There is no Fiscal Cliff. The higher tax rates will take a year to work their way into our economy. Ditto with the cuts in programs, such as the military and federal agencies. Maybe there will be a “Fiscal Slope.” Obama and Congress will have a few months to fix this. Once that happens the uncertainty should be over and I imagine that worldwide stock markets may respond enthusiastically. If we do not have a budget deal Congress by December 31st, the stock market may fall a bit, but the slump should be short-lived.
What should Obama and the Congress really be doing about our debt and recession? First, the debt isn’t the problem both parties are making it out to be. Interest payments on the debt, that’s the difficulty. Coming out of WWII the Federal debt was something like 136% of GDP. Keynesian stimulus (like the GI Bill) enabled us to grow out of most of the debt. We shouldn’t eliminate public and private debt entirely, since that’s our money supply. What Congress should do is print the money we need to solve our problems with Medicare, Medicaid and Social Security. Not borrow it – print it. The Federal Reserve has been creating plenty of money, but the banks are holding on to it instead of lending.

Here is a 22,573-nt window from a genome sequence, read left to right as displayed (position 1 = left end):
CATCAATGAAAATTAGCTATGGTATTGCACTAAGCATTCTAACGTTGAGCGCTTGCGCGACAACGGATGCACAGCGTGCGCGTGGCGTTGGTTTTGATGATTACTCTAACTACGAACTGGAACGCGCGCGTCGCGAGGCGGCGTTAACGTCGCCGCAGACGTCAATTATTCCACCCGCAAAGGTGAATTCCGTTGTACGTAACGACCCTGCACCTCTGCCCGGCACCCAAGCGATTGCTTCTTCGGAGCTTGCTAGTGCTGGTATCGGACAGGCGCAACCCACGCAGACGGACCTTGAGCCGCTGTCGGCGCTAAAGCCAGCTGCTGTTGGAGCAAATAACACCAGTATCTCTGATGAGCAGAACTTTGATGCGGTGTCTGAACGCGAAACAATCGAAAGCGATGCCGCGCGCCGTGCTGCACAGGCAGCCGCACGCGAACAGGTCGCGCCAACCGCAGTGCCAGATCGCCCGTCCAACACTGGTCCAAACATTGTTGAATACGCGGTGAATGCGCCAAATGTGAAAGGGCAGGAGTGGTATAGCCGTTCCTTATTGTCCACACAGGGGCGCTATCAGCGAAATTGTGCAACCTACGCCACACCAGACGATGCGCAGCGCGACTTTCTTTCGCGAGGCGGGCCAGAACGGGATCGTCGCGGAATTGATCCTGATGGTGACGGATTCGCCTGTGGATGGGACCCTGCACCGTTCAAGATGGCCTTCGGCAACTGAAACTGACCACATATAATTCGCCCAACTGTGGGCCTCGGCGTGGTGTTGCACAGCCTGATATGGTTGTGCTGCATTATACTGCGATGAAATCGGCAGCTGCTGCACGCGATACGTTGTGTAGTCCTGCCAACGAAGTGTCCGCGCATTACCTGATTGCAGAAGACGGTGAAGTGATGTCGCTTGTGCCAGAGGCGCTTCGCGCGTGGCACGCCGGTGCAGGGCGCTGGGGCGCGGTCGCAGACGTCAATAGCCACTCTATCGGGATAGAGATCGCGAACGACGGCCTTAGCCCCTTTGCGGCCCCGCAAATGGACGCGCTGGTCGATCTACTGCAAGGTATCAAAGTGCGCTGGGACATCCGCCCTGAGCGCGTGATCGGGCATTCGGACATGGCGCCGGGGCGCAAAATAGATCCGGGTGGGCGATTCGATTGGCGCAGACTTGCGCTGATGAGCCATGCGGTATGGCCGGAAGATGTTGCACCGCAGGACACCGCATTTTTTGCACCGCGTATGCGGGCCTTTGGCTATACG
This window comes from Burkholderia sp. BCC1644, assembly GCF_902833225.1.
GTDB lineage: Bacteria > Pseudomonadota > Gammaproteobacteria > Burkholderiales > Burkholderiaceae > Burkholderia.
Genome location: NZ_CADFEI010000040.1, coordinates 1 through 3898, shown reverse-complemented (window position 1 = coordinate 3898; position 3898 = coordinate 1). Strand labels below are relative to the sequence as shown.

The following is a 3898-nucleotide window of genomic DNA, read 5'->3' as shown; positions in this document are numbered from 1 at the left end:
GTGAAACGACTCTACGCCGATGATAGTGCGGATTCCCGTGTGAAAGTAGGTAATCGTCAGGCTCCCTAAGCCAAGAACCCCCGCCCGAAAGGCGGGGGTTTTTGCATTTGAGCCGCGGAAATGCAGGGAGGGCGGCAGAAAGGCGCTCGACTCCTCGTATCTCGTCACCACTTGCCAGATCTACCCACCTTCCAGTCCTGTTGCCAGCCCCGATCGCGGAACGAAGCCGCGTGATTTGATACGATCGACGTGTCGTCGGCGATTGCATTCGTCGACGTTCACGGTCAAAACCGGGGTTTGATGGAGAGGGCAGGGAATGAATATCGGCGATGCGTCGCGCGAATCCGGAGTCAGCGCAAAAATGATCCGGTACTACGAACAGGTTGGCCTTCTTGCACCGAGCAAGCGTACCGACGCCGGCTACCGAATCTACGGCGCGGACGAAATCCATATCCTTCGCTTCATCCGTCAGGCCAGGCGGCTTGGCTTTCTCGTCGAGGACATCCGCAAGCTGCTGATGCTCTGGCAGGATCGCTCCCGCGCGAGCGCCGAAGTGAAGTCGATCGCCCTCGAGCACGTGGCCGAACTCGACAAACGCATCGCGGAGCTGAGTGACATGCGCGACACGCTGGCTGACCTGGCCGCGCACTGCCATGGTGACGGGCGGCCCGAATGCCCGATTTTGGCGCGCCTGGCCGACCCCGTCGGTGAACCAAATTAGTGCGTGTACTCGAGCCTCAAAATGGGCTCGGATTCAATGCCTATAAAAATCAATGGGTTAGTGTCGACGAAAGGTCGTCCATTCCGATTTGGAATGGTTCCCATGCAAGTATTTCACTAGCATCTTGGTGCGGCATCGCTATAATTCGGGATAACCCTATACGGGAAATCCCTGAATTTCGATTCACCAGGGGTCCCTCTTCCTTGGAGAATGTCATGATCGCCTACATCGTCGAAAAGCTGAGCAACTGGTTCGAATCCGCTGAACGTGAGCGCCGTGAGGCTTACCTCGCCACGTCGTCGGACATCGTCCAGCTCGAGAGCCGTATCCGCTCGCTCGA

So, what are your options as an investor now?
Well, one possibility is getting rid of some or all of your bonds (for the time being). Our chief bond manager calculates that if/when prevailing interest rates recover to their historical average level, the longer-duration bonds could lose more than 40% in market value (which is why he is keeping most of our investors’ bonds short-to-maturity). Keeping your bond durations short means that they protect their part of your portfolio, but short bonds yield less interest than the rate of inflation, slowly hemorrhaging value. Do keep in mind that shifting your allocation from bonds to stocks increases risk, too.